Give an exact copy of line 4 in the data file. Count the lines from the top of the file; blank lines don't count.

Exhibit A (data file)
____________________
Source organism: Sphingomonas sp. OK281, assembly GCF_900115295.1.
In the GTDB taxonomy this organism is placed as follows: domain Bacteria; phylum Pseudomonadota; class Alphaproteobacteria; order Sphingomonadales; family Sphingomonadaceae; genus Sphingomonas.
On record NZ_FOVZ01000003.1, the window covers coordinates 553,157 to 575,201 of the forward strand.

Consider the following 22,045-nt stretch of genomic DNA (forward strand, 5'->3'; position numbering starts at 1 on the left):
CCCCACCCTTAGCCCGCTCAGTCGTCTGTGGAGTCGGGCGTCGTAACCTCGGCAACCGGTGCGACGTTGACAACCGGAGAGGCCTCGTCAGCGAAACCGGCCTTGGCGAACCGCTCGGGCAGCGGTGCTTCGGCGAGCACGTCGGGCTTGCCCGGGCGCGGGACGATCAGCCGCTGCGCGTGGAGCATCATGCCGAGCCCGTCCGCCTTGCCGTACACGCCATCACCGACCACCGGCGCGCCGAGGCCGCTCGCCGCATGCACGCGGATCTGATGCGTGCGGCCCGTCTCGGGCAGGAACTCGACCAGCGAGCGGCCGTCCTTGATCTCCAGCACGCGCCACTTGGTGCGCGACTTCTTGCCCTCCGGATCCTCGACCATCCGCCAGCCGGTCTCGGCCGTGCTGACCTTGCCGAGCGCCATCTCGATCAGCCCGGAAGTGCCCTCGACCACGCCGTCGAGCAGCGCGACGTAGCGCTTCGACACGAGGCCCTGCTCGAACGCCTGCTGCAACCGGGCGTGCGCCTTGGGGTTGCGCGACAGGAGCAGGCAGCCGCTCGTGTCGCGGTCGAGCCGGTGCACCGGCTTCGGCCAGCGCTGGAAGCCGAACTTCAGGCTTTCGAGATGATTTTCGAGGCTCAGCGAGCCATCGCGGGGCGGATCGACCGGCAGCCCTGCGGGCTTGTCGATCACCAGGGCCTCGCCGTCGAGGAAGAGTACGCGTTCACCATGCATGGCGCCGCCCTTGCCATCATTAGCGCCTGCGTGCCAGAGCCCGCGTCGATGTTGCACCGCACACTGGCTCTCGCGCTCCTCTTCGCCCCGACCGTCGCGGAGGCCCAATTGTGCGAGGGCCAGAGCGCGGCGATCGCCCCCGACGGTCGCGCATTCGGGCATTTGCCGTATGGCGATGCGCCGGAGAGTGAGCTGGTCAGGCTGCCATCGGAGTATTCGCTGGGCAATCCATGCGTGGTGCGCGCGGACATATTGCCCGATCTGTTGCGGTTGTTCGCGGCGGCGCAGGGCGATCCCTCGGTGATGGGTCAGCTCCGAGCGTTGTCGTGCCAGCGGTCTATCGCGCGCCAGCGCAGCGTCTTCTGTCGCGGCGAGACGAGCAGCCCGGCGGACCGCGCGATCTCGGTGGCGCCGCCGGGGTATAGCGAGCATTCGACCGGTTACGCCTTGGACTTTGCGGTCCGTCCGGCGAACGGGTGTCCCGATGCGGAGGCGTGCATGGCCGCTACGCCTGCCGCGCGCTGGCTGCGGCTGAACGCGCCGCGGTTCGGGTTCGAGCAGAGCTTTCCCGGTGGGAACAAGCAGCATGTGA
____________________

Consider the following 22,045-nt stretch of genomic DNA (forward strand, 5'->3'; position numbering starts at 1 on the left):